In praise of veggie gardens at school
Our thoughts are with all the communities across Australia who have been affected by the terrible bushfires. We hope you are safe.
Gardening for kids at school
In this context, it may seem counterintuitive that we are featuring school kitchen gardens this week. But as a site of hope, community, connection and learning, a school garden has much to recommend it. This week, we are looking at some great examples of kitchen gardens in schools from Victoria and the great outcomes these schools and students are experiencing.
We’re here to help schools. Click here to see how School Stream can support you to engage your parent community, or read on for the benefits of vegetable gardens in schools.
Benefits for children
The unofficial guru of school vegetable gardens in Australia is surely Stephanie Alexander. As of 2018, there were 1630 kitchen gardens across Australia participating in the Stephanie Alexander Kitchen Garden Foundation program. But the real number of instructional gardens is undoubtedly much higher, as there are plenty of thriving veggie gardens at schools supported by other organisations or run independently. Either way, there are certainly plenty of benefits and success stories to demonstrate the positive outcomes for children who are involved in veggie gardens at school, both anecdotal and evidence-based. Excitingly, the research shows that the positive changes flowed back to students’ home and the wider community.
Kitchen gardens promote healthy eating
“At the start of the program, many of the children would not eat lots of greens and especially the herbs. But now I can lay out six or seven different herbs and they know every one of them and how to cook them. Kids are even cooking dinner for their parents at home.” Giovanna Ghelardini, Kitchen Specialist at Elwood Primary School
Vegetable gardens create a meaningful connection between where food comes from and establishing healthy eating habits. Once children plant a seed and watch it grow, they are invested in tasting it. Healthy eating habits are established at an early age but continue to develop through adolescence and into adulthood, so a kitchen garden is useful in promoting and establishing healthy eating for students of all ages. Gardening, cooking and working co-operatively are real-world skills that will stand today’s students in good stead for their future. Sunshine North is an area of Melbourne with a very diverse community. We’re talking 35 nationalities at the local primary school of 300 students. Sunshine North Primary School is also home to a small but influential vegetable garden that is educating it’s newly arrived students and their families about healthy eating.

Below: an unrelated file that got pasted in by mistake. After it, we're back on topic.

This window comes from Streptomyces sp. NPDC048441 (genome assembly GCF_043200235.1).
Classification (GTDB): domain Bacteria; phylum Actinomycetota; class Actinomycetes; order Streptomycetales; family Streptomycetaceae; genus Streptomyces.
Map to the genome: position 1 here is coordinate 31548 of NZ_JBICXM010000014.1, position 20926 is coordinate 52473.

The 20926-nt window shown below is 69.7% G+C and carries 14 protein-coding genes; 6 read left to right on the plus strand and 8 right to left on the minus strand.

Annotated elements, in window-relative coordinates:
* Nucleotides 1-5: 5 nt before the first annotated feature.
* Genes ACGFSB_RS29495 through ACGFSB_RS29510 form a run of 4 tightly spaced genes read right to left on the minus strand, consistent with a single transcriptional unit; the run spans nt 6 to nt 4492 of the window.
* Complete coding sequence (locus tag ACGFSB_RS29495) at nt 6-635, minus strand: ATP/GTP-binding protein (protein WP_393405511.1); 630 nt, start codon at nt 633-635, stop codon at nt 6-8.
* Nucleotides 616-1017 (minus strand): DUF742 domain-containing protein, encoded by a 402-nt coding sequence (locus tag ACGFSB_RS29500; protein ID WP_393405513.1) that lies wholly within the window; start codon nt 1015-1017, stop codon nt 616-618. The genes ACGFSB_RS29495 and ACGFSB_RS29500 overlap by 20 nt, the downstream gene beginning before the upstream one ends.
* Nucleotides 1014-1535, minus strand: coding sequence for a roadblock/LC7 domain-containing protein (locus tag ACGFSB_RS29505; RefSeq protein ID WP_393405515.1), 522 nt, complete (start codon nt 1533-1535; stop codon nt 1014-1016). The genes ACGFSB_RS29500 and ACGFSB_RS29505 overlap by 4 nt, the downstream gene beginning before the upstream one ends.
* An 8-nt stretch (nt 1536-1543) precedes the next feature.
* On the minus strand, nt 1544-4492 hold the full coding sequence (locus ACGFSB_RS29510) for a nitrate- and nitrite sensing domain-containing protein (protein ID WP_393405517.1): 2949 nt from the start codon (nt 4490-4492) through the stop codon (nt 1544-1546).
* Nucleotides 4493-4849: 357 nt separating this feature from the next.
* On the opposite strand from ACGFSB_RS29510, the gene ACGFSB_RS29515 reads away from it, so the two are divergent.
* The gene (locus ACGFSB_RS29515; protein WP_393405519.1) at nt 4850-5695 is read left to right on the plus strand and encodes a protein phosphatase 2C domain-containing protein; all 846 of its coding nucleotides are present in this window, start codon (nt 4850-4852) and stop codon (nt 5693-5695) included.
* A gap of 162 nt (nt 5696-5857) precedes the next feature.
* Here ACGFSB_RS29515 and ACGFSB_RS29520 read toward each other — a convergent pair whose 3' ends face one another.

“We can now clearly see that at our school, this program helps both children and their parents to make good choices about their food.” Principal Ken Ryan, Sunshine North Primary School
Kitchen gardens encourage parents and families to get involved at school
There has been another, surprising, benefit to the veggie garden at Sunshine North Primary School; community involvement. The program has helped parents from non-English speaking backgrounds become involved with the school. With the benefits of parental engagement widely known, this can only be a good thing. Principal Ken Ryan again:
“Parents now come into the school and look after the garden or feed the chickens. The program is the result of a whole community effort. They say food brings people together. What we’ve found is that this program has brought our community together.”
Resources to get kids gardening at school
Kids love getting their hands dirty. With school veggie gardens facilitating rich and rewarding educational experiences, why doesn’t every school at Australia have one operating? There are certainly some perceived barriers to access, namely lack of time, lack of experience with gardening and lack of training. But in Australia, we are lucky to have plenty of resources available to support schools who want to set up their own gardens. The Sustainable Schools NSW website has listed the grant and funding opportunities available for schools Australia-wide. An online search will also yield loads of curriculum-aligned support resources available as well. But perhaps the greatest resource available to schools when setting up a school garden is their parent community. As Sunshine North Primary School’s experience shows, a garden can bring a community together.